This post first appeared in the May 11 Wilson Times.
In my 33 years as a newspaper editor, I became accustomed to people complaining about press coverage or the “Mainstream Media,” a phrase popularized by Republican vice presidential candidate Sarah Palin, as if the media (a plural noun) were one massive news organization promulgating one-sided views of the world. Instead, it was (and mostly still is) a variety of thousands of news outlets in cities and small towns across the country.
Although newspapers have changed drastically with big news corporations and even hedge funds buying up independent newspapers in hopes of making profits by consolidating production, cutting jobs and reducing pay, most smaller papers (about as “mainstream” as you can get) are still largely independent.
So it came as something of a surprise to me to read in a column by Charles Blow of the New York Times cite this statistic: “ last week found that Republicans say 49 to 36 percent “that the news media is the enemy of the people. Every other listed party, gender, education, age and racial group says the media is an important part of democracy.”
This tells me that President Trump’s strategy of crushing the news media, regardless of what the First Amendment says, is succeeding. Trump has attacked the news media and news reporters viciously and repeatedly since he began his presidential campaign in 2015. He calls reporters “the enemy of the people” and gets away with it. He tells his followers that you can’t believe what you read or hear in the news. His followers are so loyal that I have to assume they don’t believe weather reports or details of new laws state legislatures or Congress passes or reports of forest fires or wars. It’s all “fake news” until they read about it in a tweet from their leader.
Trump seems determined to undermine the First Amendment. He wants the public to distrust the news media. He wants to limit the ability of news organizations to report on his administration. He has banned certain reporters and certain organizations from press briefings. He has threatened to launch a federal investigation into “Saturday Night Live” because it has mocked him. He has said he wants to change libel laws to make it easier for political figures to collect damages because of honest errors or disputed facts in news reports.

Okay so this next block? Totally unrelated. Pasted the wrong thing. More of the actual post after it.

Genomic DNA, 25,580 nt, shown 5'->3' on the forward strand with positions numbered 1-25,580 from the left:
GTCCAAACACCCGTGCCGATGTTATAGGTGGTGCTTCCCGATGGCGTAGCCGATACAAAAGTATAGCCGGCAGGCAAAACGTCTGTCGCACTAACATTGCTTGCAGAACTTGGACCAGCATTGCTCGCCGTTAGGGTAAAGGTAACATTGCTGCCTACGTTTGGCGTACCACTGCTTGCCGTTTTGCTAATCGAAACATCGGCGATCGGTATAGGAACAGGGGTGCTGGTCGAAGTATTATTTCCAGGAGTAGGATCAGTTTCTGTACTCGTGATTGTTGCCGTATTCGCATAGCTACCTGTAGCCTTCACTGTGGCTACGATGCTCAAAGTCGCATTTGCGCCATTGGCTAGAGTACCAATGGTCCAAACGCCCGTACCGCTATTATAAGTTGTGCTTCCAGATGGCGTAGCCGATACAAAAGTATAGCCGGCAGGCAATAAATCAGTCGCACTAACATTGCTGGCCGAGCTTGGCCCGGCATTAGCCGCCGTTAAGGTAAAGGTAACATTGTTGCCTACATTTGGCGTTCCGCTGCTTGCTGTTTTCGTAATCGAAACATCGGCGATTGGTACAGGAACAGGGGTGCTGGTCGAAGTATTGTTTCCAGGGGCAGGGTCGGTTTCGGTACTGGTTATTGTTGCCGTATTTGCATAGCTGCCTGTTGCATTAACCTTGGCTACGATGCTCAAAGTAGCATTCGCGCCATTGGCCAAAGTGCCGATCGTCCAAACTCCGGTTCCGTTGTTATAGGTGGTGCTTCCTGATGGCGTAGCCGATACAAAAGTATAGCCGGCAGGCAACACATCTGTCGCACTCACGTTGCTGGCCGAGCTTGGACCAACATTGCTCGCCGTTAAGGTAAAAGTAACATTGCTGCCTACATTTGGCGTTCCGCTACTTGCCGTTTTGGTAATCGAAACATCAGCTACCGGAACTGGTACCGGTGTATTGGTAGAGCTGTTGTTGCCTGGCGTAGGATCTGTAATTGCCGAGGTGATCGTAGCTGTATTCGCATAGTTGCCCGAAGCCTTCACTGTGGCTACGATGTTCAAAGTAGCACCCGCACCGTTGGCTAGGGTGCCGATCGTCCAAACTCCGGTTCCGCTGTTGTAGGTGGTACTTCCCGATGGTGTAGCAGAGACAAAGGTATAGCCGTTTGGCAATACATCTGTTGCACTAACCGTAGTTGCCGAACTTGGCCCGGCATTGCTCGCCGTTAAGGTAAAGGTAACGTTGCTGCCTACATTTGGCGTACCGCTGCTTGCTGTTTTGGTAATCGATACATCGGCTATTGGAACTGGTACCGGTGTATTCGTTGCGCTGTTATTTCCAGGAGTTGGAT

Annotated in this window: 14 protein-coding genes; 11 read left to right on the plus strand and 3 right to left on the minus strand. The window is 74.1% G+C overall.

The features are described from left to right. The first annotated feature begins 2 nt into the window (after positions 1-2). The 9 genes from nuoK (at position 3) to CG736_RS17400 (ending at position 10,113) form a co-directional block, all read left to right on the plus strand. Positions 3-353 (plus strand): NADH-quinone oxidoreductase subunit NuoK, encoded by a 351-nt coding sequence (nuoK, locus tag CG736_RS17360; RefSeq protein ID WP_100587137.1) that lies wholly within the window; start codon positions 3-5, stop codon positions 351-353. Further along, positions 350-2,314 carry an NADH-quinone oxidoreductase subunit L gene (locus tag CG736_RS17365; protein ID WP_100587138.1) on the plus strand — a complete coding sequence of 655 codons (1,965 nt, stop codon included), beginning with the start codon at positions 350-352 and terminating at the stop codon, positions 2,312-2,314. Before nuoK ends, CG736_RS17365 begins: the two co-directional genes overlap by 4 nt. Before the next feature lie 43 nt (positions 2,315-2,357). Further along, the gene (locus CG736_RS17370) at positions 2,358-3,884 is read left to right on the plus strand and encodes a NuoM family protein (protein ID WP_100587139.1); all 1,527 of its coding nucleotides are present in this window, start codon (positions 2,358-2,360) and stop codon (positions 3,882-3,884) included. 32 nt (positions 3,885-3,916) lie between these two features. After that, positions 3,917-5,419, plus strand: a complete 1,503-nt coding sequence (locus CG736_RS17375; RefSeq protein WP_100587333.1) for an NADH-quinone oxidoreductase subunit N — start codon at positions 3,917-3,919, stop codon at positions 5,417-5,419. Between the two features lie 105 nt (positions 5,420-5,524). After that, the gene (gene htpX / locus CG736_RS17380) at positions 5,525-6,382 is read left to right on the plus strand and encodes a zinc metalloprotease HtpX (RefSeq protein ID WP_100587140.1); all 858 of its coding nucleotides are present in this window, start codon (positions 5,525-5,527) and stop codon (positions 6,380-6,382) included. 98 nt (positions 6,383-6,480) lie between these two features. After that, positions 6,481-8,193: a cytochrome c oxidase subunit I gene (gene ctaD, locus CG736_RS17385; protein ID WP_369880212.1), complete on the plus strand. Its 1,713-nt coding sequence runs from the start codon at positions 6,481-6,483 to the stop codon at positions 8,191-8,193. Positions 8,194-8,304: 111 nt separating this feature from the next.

Trump has succeeded at least this far: A poll last year found that 43 percent of Republicans polled agreed that “the president should have the authority to close news outlets engaged in bad behavior.” When the president can shut down news outlets, there is no freedom of speech or of the press.
The Founding Fathers had a reason for including a free press in the First Amendment. They knew that the new nation’s future depended upon an informed electorate who would choose wisely based on a diversity of sources. A free press allows anyone to report on what they know or have witnessed.
Freedom of the press is an extension of freedom of speech. Editors and publishers have avoided special protections for the news media, depending instead on every citizen’s right to be informed through public records laws and open meetings laws. Notice that when an authoritarian regime takes power, one of its first moves is to shut down all independent news organizations, thereby limiting the information the public receives to the information the government wants the public to have. This strategy has been used in Bolshevik Russia, in Nazi Germany, in Franco’s Spain, and more recently in Iran, Egypt and other authoritarian countries.
Knowingly or not, Trump is following the playbook of oppressive regimes, and at least some American citizens are following along.
Hal Tarleton is a former editor of The Wilson Daily Times. Contact him at email@example.com.